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|As a part of our Edward Lear section, we present this selection of some of his famous limericks, which were originally published in his 'A Book of Nonsense'. Section 3 consists of nineteen classic limericks.|
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There was an old person of Dover,
Who rushed through a field of blue Clover;
But some very large bees,
Stung his nose and his knees,
So he very soon went back to Dover.
There was an Old Man of the West,
Who never could get any rest;
So they set him to spin,
On his nose find his chin,
Which cured that Old Man of the West.
There was an Old Person of Leeds,
Whose head was infested with beads;
She sat on a stool,
And ate gooseberry fool,
Which agreed with that person of Leeds.
There was an Old Person of Cheadle,
Was put in the stocks by the beadle;
For stealing some pigs,
Some coats, and some wigs,
That horrible Person of Cheadle.
There was an Old Person of Cadiz,
Who was always polite to all ladies;
But in handing his daughter,
He fell into the water,
Which drowned that Old Person of Cadiz.
There was an Old Person of Anerley,
Whose conduct was strange and unmannerly;
He rushed down the Strand,
With a Pig in each hand,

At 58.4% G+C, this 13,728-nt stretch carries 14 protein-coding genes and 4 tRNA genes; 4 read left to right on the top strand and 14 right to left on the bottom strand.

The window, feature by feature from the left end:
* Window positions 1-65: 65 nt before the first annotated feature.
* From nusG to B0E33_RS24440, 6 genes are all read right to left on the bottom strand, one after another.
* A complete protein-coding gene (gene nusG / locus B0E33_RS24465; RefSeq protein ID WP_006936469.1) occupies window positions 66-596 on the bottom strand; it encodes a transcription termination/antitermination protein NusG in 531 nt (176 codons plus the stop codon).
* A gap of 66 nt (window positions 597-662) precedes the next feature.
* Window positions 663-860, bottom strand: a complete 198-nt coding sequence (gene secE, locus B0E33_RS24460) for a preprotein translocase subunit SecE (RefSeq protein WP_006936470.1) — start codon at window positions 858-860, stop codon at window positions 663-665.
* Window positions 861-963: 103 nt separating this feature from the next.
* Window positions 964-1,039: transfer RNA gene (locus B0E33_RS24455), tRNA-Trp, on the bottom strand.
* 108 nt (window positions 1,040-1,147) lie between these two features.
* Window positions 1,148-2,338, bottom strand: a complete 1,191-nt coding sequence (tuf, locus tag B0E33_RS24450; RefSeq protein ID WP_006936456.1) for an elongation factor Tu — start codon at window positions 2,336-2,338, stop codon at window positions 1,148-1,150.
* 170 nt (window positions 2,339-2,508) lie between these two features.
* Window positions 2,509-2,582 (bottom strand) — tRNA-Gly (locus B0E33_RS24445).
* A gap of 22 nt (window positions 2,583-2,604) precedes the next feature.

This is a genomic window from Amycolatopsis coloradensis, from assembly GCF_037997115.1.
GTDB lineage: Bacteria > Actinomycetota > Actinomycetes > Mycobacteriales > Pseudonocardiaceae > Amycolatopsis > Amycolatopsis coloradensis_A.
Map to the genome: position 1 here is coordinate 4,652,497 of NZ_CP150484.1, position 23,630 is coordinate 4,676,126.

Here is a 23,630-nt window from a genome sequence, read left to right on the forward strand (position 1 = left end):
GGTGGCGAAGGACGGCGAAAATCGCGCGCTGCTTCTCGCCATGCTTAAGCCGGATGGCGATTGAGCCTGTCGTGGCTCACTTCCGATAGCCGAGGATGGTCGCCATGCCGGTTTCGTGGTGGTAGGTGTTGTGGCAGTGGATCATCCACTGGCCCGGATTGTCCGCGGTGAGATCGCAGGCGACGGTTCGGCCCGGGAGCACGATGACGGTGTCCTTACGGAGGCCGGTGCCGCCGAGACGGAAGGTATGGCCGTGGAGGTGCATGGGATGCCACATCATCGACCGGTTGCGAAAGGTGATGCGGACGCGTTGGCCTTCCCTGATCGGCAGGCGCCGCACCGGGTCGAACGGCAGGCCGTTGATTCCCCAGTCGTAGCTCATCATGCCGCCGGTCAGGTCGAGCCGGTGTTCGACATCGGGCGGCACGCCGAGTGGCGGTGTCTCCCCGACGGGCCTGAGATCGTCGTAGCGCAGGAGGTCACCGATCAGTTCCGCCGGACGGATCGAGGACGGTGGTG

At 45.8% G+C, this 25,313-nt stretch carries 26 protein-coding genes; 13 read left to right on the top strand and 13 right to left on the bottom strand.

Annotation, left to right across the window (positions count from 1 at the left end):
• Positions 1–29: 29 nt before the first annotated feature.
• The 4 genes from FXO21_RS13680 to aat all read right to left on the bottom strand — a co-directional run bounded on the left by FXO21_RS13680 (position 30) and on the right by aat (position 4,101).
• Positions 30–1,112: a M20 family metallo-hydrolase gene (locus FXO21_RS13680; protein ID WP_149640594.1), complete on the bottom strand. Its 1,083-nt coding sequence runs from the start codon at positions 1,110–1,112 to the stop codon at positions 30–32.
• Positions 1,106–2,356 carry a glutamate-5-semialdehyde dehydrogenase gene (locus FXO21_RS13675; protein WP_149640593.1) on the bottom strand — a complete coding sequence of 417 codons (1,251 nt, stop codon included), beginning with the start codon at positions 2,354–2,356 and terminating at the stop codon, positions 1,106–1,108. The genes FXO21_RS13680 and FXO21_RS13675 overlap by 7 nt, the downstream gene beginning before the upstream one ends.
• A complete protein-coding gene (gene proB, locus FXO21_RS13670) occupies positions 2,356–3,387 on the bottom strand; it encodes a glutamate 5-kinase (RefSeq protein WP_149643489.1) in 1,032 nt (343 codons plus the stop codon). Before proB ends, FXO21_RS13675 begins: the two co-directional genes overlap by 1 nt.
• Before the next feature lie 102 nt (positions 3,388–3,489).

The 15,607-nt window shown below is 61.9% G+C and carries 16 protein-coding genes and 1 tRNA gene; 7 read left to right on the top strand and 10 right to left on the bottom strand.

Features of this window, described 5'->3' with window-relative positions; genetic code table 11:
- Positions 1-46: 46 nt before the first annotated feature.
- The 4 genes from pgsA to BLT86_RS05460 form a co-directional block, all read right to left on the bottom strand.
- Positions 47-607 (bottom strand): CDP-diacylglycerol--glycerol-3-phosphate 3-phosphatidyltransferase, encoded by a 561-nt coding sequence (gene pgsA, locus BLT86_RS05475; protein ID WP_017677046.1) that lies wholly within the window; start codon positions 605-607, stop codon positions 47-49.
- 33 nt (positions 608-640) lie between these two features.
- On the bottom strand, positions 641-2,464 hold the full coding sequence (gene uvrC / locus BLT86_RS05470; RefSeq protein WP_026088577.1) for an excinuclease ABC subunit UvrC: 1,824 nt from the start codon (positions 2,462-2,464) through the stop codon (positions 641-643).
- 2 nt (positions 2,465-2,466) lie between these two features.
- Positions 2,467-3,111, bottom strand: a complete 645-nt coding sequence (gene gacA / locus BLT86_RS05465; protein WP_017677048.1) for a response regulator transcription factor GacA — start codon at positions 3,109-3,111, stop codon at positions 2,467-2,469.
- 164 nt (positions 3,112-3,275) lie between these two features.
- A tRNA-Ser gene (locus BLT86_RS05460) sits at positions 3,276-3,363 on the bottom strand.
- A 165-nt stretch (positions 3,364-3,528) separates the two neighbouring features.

But returned in the evening to Anerley.
There was a Young Lady of Wales,
Who caught a large fish without scales;
When she lifted her hook,
She exclaimed, "Only look!"
That ecstatic Young Lady of Wales.
There was an Old Man of the Isles,
Whose face was pervaded with smiles;
He sung high dum diddle,
And played on the fiddle,
That amiable Man of the Isles.
There was an Old Person of Basing,
Whose presence of mind was amazing;
He purchased a steed,
Which he rode at full speed,
And escaped from the people of Basing.
There was a Young Lady of Welling,
Whose praise all the world was a-telling;
She played on the harp,
And caught several carp,
That accomplished Young Lady of Welling.
There was an Old Man who supposed,
That the street door was partially closed;
But some very large rats,
Ate his coats and his hats,
While that futile old gentleman dozed.
There was an Old Person of Tartary,
Who divided his jugular artery;
But he screeched to his wife,
And she said, "Oh, my life!
Your death will be felt by all Tartary!"
There was an Old Person whose habits,
Induced him to feed upon Rabbits;
When he'd eaten eighteen,
He turned perfectly green,
Upon which he relinquished those habits.
There was an Old Man of Whitehaven,
Who danced a quadrille with a Raven;
But they said - "It's absurd,
To encourage this bird!"
So they smashed that Old Man of Whitehaven.
There was an Old Man of the West,
Who wore a pale plum-coloured vest;
When they said, "Does it fit?"
He replied, "Not a bit!"
That uneasy Old Man of the West.
There was a Young Lady of Sweden,
Who went by the slow train to Weedon;
When they cried, "Weedon Station!"
She made no observation,
But thought she should go back to Sweden.
There was an Old Man of Marseilles,
Whose daughters wore bottle-green veils;
They caught several Fish,
Which they put in a dish,
And sent to their Pa' at Marseilles.
There was an old Person of Chester,
Whom several small children did pester;
They threw some large stones,
Which broke most of his bones,
And displeased that old person of Chester.
There was an Old Man of the Wrekin,
Whose shoes made a horrible creaking;
But they said, "Tell us whether,
Your shoes are of leather,
Or of what, you Old Man of the Wrekin?"